It's interesting to me how many of the guys on this reunion chat forum are veterans. A bow of respect and appreciation to each and every one of you.

I, too, would like to add my respect and appreciation to each and every veteran. One of my closest cousins, the oldest of our family who was like a brother, will forever be 24 since he gave his life in Viet Nam in 1969. Regardless of the politics of any side, each person tried to do what he or she knew to be the best at the time.

Quotes from the Nam

Winning the Hearts and Minds of the People

Don't mean nothin

Back in the World

We gotta get out of this place, 
if it's the last thing we ever do

Yeah though I walk
through the valley
of the shadow of death
I will fear no evil
Cause with my M-16 Rifle,
I am the baddest mother 
in the Valley

Vietnam - a nice place to visit, but I would not want to live there.

Peace and Love

Peace through Fire Superiority

Recon by Fire

Free Fire Zone

Make love, not war

You volunteered for this?  What were you thinking?

Never Volunteer

Close with and Destroy the Enemy

Don't blame me - we were winning when I left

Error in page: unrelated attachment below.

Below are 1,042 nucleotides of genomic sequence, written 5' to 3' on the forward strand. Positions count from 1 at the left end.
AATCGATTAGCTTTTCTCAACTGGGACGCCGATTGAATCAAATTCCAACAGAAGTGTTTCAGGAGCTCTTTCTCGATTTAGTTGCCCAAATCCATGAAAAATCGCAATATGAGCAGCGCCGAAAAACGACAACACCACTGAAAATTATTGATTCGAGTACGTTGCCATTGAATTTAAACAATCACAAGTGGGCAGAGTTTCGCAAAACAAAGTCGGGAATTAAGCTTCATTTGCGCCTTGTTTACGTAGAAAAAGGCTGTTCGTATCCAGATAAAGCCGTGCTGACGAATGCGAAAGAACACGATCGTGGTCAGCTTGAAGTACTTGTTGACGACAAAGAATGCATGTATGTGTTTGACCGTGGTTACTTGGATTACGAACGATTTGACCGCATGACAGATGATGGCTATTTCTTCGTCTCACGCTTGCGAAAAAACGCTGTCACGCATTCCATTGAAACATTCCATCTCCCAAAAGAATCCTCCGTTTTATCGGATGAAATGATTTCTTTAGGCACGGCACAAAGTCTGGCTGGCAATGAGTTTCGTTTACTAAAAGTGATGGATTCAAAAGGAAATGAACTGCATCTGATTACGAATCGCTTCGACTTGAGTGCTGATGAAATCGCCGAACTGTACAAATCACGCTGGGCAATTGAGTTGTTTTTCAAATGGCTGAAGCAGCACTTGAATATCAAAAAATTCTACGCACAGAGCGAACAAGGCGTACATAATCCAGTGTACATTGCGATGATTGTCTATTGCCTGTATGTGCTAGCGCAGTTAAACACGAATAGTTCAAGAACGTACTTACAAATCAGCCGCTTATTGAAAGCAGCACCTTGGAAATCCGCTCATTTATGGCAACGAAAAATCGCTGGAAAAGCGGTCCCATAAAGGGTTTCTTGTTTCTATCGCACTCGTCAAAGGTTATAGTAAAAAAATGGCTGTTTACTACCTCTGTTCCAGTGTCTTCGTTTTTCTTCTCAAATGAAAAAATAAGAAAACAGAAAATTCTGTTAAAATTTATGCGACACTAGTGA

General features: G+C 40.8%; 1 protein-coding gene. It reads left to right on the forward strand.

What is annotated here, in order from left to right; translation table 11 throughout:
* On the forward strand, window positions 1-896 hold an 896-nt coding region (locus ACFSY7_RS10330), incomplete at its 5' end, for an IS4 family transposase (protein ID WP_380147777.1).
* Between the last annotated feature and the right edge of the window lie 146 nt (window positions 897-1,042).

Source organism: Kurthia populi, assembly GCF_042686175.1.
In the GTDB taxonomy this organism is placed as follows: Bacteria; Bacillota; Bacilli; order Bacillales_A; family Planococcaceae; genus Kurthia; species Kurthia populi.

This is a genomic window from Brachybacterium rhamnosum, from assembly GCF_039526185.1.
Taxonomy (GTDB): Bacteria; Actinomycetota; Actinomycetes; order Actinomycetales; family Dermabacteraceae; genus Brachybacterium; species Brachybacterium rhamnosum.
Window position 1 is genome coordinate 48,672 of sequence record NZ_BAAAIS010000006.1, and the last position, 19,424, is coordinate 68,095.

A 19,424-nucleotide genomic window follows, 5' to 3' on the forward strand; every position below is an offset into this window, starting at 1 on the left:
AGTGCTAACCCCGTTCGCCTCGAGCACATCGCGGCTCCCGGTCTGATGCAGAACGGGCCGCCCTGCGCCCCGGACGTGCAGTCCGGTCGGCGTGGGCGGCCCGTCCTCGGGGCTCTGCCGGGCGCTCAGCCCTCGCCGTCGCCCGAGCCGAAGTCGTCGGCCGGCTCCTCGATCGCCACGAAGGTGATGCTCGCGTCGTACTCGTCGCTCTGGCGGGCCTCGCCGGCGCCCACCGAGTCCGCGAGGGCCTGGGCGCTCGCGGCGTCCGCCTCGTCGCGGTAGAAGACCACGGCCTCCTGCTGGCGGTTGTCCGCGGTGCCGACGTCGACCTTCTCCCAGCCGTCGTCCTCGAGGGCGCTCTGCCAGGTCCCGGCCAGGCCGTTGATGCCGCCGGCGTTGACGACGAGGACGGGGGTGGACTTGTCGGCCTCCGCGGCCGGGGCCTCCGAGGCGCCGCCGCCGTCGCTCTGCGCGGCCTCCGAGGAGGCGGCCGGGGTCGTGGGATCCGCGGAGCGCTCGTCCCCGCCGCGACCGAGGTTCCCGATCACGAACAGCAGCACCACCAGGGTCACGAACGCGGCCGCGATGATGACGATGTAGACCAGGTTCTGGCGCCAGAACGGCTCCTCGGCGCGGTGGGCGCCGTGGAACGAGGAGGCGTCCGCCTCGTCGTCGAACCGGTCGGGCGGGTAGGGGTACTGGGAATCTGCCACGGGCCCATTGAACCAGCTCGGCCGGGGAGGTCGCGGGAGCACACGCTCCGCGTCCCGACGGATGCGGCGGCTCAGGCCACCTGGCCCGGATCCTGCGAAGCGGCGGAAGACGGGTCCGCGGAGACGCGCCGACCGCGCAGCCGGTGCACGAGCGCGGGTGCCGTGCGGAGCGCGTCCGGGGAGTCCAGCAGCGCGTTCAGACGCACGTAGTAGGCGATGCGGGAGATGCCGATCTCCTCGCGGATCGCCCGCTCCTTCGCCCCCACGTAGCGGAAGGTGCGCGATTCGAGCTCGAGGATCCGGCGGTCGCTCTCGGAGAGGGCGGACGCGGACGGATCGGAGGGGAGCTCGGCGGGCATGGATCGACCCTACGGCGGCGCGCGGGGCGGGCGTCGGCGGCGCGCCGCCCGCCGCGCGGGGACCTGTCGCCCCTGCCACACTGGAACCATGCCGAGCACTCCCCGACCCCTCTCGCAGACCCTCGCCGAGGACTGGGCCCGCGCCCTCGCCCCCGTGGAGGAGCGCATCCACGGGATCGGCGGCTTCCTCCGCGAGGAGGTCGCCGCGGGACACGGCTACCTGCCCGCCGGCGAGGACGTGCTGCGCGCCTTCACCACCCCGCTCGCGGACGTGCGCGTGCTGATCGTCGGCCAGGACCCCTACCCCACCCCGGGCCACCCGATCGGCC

Not much of a war, but the only one we had

One good deal after another

Flying North along the South China Sea

One Thin Dime

John W

Remember the little Christian ditty, "If you're happy and you know it, clap your hands (stamp your feet, etc.)"? Here's a slightly revised version. Enjoy. :-)

If You're Happy And You Know It Bomb Iraq
by John Robbins

If you cannot find Osama, bomb Iraq.
If the markets are a drama, bomb Iraq.
If the terrorists are frisky,
Pakistan is looking shifty,
North Korea is too risky,
Bomb Iraq.

If we have no allies with us, bomb Iraq.
If we think that someone's dissed us, bomb Iraq.
So to hell with the inspections,
Let's look tough for the elections,
Close your mind and take directions,
Bomb Iraq.

It's pre-emptive non-aggression, bomb Iraq.
To prevent this mass destruction, bomb Iraq.
They've got weapons we can't see,
And that's all the proof we need,
If they're not there, they must be there,
Bomb Iraq.

If you never were elected, bomb Iraq.
If your mood is quite dejected, bomb Iraq.
If you think Saddam's gone mad,
With the weapons that he had,
And he tried to kill your dad,
Bomb Iraq.

If corporate fraud is growin', bomb Iraq.
If your ties to it are showin', bomb Iraq.
If your politics are sleazy,
And hiding that ain't easy,
And your manhood's getting queasy,
Bomb Iraq.

Fall in line and follow orders, bomb Iraq.
For our might knows not our borders, bomb Iraq.
Disagree? We'll call it treason,
Let's make war not love this season,
Even if we have no reason,
Bomb Iraq.


My brother sent this to me. He expresses my exact sentiments - but more eloquently than I, regarding the threat of war on Iraq. Thought you might be interested.

Sent: Tuesday, January 28, 2003

Subject: FW: Protest The War